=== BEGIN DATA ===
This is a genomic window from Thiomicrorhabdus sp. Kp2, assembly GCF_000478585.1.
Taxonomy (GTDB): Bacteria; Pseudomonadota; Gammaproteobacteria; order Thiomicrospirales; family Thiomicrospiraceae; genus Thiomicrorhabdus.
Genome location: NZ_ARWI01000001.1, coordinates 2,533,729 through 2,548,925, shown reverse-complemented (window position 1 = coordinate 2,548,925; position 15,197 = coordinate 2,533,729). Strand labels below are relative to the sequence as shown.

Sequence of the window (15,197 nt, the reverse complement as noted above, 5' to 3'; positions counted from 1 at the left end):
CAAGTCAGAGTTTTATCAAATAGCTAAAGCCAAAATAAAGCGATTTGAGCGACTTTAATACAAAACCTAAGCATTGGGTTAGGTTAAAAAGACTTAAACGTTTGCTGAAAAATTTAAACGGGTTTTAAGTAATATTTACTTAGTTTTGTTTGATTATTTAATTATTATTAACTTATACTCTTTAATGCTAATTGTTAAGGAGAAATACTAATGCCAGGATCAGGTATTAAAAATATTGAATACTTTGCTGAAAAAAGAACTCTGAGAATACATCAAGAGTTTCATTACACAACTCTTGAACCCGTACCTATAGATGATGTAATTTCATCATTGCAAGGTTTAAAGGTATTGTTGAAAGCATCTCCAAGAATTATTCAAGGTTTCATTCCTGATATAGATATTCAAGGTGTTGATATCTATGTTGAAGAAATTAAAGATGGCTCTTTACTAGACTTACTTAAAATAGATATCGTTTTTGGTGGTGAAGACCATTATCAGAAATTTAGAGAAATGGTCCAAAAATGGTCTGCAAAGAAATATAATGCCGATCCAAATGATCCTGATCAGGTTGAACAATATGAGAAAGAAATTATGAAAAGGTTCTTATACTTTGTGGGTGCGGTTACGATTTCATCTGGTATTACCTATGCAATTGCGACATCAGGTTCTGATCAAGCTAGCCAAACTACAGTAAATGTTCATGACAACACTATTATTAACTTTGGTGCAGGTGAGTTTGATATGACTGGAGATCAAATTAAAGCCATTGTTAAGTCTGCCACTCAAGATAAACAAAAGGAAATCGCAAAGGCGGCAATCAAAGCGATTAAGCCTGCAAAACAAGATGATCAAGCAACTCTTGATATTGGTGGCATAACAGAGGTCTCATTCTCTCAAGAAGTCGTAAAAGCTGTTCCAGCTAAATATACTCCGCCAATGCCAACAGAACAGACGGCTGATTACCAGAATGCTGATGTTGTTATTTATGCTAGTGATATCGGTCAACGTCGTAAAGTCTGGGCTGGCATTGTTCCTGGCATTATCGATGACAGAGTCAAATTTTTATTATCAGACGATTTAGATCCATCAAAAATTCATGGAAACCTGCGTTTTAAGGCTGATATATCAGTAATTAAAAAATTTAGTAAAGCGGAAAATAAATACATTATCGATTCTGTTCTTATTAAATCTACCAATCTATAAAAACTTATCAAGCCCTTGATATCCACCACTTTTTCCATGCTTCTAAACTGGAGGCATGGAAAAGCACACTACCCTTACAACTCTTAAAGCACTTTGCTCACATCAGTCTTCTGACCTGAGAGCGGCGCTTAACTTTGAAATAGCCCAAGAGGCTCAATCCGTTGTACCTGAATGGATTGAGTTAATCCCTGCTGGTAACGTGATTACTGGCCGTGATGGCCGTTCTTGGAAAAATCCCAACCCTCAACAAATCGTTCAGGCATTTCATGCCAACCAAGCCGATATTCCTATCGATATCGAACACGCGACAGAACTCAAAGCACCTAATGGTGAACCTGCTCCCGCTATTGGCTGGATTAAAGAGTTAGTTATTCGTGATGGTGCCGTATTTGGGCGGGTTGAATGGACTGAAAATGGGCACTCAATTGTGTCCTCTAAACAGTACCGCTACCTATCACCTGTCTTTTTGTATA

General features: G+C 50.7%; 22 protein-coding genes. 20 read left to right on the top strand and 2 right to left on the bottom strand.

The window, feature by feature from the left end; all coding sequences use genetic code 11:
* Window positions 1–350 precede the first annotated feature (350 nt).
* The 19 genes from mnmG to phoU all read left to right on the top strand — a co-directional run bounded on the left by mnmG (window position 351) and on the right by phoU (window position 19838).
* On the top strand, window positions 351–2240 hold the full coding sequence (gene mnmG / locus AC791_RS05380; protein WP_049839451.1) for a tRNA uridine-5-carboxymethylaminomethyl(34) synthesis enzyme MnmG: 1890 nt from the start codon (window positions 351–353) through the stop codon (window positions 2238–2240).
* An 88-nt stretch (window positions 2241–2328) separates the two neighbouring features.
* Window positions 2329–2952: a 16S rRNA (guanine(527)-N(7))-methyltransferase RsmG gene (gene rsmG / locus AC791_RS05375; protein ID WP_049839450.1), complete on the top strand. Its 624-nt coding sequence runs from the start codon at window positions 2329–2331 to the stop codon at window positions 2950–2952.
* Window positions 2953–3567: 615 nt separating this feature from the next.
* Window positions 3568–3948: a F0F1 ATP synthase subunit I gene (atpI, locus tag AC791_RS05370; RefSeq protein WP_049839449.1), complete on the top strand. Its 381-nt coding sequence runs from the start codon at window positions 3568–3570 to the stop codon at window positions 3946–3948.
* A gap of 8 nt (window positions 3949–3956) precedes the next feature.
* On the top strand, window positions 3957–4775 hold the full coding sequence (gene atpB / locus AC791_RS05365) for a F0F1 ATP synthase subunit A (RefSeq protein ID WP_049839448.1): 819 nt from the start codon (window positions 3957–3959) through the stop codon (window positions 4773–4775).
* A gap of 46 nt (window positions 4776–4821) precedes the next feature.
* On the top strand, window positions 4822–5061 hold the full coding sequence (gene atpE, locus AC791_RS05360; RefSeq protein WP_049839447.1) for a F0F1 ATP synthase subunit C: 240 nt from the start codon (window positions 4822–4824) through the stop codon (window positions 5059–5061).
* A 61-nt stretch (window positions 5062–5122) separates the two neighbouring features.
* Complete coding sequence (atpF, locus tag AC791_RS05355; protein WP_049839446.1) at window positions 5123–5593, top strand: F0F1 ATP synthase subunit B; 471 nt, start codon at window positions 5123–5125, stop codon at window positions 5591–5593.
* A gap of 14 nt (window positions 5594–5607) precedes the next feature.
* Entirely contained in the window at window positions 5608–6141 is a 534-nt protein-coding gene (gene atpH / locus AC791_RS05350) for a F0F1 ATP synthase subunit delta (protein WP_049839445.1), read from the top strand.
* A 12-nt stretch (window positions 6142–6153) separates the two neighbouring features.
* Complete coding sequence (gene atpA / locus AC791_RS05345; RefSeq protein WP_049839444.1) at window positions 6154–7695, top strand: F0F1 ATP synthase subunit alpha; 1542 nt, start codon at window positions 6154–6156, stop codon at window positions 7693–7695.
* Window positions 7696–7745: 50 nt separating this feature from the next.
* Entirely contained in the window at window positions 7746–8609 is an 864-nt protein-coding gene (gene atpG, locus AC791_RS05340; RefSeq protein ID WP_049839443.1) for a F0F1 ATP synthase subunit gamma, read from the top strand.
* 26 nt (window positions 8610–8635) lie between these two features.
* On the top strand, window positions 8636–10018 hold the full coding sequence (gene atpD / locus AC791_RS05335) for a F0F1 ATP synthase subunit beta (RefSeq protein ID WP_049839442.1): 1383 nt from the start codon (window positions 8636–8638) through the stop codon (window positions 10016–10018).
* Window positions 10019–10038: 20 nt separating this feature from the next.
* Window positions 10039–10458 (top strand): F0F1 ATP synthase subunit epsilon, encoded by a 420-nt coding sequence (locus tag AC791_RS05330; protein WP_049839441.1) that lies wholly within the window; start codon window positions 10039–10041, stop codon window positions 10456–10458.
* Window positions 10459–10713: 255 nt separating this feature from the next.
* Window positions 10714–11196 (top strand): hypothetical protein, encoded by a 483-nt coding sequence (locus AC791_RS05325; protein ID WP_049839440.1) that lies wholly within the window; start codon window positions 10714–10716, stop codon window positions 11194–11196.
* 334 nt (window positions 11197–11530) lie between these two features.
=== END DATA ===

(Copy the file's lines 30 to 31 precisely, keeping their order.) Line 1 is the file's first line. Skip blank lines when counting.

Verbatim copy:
* Window positions 10039–10458 (top strand): F0F1 ATP synthase subunit epsilon, encoded by a 420-nt coding sequence (locus tag AC791_RS05330; protein WP_049839441.1) that lies wholly within the window; start codon window positions 10039–10041, stop codon window positions 10456–10458.
* Window positions 10459–10713: 255 nt separating this feature from the next.